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More History Making Sun Storms Ahead

Paraphrased by:
Steve Waldrop
November 18, 2003

Denver-- Shining brightly for over 4 billion years and rising unfailingly every morning, even astronomers can take the sun for granted. Among the 100 billion stars in the Milky Way, the Sun is rather lackluster.

However, the sun certainly is demanding everyone's attention now, three weeks into what could be the most dramatic and unexpected cycle of eruptions ever observed from its seething, bubbling surface.

There have been at least six salvos since October 19 and the fireworks could reach new heights by Thanksgiving, causing disruptions for the nation's busiest air travel holiday

"There's been nothing quite like this," said Bill Murtagh, a space weather forecaster for the National Oceanic and Space Administration in Boulder, Colorado. "Another big blow is not what anyone needs."

The biggest solar storm to affect Earth in the current cycle was on October 28. Little damage occurred, largely because it was forecast, and electric utilities and satellite companies took precautions.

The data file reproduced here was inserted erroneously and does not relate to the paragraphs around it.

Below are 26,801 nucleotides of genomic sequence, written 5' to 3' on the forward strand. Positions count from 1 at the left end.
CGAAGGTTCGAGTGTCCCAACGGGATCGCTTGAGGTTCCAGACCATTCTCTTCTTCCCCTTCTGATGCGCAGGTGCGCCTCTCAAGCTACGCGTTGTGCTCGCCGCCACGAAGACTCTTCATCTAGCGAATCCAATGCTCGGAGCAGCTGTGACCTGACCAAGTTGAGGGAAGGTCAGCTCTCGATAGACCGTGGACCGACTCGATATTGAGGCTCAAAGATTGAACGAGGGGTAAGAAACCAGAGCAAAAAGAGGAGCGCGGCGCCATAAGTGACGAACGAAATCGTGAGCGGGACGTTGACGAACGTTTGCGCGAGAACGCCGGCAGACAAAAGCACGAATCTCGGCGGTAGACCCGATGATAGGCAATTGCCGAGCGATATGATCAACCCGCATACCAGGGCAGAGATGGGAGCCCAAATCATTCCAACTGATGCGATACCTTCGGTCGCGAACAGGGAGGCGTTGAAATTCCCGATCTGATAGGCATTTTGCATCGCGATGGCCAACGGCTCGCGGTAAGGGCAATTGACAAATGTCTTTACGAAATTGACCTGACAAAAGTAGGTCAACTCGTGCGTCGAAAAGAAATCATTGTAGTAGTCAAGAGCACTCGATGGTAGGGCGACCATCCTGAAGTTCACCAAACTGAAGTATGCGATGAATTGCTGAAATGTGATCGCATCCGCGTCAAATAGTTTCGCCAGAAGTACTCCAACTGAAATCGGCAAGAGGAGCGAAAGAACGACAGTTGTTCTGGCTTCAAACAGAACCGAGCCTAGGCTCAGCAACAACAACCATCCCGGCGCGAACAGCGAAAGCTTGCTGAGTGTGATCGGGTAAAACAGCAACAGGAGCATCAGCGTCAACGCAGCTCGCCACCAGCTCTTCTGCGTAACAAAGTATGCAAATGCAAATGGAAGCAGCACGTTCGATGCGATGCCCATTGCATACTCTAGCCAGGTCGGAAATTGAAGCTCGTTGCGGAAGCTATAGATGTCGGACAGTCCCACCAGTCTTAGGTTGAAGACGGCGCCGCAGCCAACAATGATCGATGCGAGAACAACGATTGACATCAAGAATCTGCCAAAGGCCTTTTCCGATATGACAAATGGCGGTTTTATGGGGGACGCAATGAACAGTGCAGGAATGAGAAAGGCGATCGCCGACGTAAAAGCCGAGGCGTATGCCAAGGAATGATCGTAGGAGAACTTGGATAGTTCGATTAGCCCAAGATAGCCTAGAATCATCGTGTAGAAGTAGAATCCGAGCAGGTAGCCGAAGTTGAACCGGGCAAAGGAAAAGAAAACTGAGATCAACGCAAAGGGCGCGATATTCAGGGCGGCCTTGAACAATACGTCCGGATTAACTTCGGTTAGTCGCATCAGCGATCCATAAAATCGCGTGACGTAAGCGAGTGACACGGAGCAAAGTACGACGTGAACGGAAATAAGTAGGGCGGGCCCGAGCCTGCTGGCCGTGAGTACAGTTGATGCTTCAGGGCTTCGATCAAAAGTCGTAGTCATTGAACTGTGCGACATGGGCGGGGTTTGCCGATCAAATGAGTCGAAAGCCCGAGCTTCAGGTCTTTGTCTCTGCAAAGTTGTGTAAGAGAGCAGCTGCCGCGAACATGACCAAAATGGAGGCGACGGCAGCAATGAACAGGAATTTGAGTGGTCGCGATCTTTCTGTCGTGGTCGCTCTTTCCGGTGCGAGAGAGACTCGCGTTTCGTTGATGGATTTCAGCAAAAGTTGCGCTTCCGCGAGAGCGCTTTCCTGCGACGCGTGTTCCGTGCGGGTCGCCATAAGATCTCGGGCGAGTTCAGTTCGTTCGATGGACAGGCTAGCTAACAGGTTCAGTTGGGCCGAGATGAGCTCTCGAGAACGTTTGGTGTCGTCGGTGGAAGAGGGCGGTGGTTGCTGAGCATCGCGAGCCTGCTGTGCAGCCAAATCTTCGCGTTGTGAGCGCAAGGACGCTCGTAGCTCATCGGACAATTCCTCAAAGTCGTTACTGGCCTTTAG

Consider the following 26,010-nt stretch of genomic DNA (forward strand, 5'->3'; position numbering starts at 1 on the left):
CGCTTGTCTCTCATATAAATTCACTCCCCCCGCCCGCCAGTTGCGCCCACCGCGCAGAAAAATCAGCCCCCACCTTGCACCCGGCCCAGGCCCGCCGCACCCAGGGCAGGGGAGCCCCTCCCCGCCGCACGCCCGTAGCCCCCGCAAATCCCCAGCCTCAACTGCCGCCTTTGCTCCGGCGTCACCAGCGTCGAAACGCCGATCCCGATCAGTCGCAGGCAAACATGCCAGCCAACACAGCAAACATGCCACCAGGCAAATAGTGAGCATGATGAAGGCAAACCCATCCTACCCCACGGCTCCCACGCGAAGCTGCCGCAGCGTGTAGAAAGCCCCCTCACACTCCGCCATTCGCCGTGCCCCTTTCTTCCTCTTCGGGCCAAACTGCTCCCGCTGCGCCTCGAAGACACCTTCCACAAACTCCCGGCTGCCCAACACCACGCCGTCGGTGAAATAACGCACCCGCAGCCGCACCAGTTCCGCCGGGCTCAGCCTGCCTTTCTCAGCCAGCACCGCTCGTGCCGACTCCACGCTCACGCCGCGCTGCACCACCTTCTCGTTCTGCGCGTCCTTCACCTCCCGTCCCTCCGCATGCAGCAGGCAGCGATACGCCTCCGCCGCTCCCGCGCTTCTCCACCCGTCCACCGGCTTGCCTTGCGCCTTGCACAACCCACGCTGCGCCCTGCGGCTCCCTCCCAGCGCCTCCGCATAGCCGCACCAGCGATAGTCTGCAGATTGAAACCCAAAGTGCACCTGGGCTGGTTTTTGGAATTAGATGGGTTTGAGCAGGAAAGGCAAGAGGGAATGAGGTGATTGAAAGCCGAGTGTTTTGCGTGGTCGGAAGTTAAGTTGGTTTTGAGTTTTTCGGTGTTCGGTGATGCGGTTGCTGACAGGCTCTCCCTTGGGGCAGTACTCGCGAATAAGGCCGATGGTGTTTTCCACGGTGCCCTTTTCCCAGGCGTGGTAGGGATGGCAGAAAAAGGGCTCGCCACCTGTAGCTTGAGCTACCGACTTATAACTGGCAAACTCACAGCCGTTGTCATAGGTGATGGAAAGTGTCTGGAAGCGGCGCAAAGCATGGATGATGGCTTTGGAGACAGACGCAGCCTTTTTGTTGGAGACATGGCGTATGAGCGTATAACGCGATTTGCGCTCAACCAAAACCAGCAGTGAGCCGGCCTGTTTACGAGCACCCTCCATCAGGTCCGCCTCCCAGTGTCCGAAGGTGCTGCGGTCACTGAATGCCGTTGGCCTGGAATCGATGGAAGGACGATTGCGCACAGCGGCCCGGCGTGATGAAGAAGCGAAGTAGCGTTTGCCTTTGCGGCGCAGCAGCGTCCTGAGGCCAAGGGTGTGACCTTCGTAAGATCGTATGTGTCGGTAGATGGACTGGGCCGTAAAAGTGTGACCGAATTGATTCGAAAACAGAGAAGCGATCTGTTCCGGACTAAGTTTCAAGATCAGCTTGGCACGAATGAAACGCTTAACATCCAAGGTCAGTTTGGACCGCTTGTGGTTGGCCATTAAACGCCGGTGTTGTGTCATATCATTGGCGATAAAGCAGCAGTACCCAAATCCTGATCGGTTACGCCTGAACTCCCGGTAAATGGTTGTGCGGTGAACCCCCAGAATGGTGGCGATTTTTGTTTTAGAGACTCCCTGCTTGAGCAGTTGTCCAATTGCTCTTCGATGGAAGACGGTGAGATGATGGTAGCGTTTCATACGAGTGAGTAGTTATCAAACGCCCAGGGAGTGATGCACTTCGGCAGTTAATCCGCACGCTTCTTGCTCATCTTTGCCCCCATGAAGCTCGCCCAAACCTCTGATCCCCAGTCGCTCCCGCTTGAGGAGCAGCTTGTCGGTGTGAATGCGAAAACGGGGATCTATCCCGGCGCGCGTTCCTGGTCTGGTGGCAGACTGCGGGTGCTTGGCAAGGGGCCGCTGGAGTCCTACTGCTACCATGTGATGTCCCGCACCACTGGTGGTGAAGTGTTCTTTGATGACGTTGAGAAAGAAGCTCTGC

Even with precautions taken it caused a blackout in Sweden, damaged two Japanese satellites and upset radio communications and navigation systems for jets and ships. Airlines in the northern latitudes flew lower to protect passengers from extra doses of radiation. Scientists worry that a new round of eruptions could do more of the same or worse.

Each solar burst hurls into space huge clouds of super heated, charged particle clouds that are 13 times the size of Earth. One explosion on November 4, ranks as the most powerful solar flare to be recorded by orbiting instruments- although it was pointed away from Earth.

"This period will go into the history books as one of the most dramatic," said Paal Brekke, deputy project scientist for SOHO, a joint U.S.-European observatory between Earth and the sun.

What will the sun do next? Astronomers can only watch and wait.

The sun is not solid, but a dense and torrid ball of gas. It rotates in sections at different latitudes as if the layers of a cake were turning at different speeds, with the equator's layer moving faster than the poles.

The sun's luminosity can change slightly during sunspot cycles, possibly affecting Earth's climate sand, some argue, contributing to global warning. If true, those details will take years to work out.